This week, the San Francisco Unified School District, along with other districts across the nation, are celebrating National School Breakfast Week.
On Friday, I will be eating breakfast in the classroom with a student who will be eating the one millionth breakfast served in SFUSD this year.
That’s right, we will be eating breakfast in the classroom, not the traditional cafeteria setting. But this is not a special event because of National School Breakfast Week — in fact, every student at MLK can eat breakfast in their classrooms during the first 30 minutes of school every single day.
Making it easy to eat a healthy breakfast
For many of our SFUSD students, it can be difficult to get to school in time for breakfast before the bell rings. Transportation challenges, unpredictable delays, lack of appetite in the early morning, and rushed morning routines are only a few reasons why some may miss breakfast before school. By offer breakfast in places after the start of the school day, students have better accessibility to nutritious food that will help them concentrate on their learning.
Breakfast in the Classroom is just one of the “Breakfast After the Bell” models – other SFUSD schools serve breakfast in several locations throughout the school (Grab n Go) or during mid-morning breaks and advisory periods (Second Chance). Schools with Breakfast After the Bell models have seen increased breakfast participation, decreased complaints of hunger pains, less disruptions in classrooms, and higher consumption of fruits.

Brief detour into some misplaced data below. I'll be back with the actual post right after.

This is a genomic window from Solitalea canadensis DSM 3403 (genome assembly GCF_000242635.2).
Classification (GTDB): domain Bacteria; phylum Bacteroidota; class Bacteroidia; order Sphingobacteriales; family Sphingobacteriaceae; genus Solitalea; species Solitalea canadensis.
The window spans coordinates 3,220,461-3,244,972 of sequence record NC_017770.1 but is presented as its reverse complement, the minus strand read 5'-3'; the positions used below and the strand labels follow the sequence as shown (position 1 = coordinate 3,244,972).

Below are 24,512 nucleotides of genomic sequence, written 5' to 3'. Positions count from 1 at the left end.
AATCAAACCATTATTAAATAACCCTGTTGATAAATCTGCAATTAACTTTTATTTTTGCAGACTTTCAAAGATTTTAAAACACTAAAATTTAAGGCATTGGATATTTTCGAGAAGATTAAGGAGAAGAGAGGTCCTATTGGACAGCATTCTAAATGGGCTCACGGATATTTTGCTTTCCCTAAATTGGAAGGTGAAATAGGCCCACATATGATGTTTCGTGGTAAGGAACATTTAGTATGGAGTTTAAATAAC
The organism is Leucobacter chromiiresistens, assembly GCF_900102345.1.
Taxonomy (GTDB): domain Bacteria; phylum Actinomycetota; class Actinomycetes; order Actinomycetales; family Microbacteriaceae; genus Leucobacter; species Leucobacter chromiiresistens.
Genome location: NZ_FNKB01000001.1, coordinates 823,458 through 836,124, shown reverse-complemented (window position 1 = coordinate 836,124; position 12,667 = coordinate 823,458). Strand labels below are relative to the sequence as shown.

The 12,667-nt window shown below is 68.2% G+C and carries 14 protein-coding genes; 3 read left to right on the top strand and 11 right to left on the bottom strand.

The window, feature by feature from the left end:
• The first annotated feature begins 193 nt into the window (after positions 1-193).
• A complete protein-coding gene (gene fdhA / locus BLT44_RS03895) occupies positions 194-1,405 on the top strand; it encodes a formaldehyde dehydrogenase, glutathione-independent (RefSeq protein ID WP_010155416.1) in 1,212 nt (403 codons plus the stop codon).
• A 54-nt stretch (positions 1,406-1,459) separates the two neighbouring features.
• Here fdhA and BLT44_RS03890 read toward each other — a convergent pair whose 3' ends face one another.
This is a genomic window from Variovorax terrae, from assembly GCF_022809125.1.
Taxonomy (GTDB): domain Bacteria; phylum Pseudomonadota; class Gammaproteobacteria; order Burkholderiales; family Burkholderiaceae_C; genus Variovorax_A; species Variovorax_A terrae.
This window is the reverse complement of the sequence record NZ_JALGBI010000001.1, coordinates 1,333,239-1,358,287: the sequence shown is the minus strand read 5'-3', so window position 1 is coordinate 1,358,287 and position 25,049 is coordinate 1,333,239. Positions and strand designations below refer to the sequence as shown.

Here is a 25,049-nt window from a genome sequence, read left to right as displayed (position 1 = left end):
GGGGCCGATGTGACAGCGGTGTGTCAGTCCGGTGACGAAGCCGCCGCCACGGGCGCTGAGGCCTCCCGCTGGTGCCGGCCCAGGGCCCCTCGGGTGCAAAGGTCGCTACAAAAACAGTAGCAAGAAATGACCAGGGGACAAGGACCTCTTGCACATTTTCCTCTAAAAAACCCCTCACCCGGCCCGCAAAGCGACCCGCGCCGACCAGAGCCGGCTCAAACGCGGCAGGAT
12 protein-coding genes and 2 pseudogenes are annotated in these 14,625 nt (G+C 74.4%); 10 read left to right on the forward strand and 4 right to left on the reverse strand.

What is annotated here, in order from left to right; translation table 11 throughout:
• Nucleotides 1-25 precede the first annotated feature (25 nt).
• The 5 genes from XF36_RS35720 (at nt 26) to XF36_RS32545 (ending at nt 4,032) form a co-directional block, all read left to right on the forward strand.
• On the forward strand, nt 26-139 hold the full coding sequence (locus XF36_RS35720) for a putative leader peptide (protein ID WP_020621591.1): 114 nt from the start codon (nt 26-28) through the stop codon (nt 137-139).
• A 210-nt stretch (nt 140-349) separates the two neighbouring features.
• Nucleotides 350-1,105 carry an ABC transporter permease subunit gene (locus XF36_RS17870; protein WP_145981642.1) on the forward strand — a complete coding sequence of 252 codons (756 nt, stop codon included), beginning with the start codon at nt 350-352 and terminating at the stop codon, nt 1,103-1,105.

Feeding breakfast to more students than ever
We have seen growth in students eating breakfast at school since offering breakfast in the classroom — up from an average of 19 percent of students eating breakfast to over 70 percent! At Dr. Martin Luther King Academic Middle School over 175 students are eating breakfast every day, compared to only 20 before the school started offering breakfast in the classroom.
SFUSD’s Student Nutrition Services has been partnering with the national nonprofit Share Our Strength and our local healthy meal partner Revolution Foods, to provide these new and innovative models and make sure all students have equal access to school breakfast.
Currently, 30 schools in SFUSD have incorporated some form of breakfast after the bell into their school day and now almost 8,000 students in the district start their day with school breakfast every morning. And more schools are adding after the bell options.
This week during National School Breakfast Week, SFUSD will be celebrating with other fun activities, including the Daily Breakfast Challenge, which challenges schools to increase breakfast participation by 30 percent.
San Francisco community leaders — both within and outside the district — will also be joining me in eating breakfast with students throughout this week.
Vincent Matthews is the superintendent of the San Francisco Unified School District. He is a guest columnist.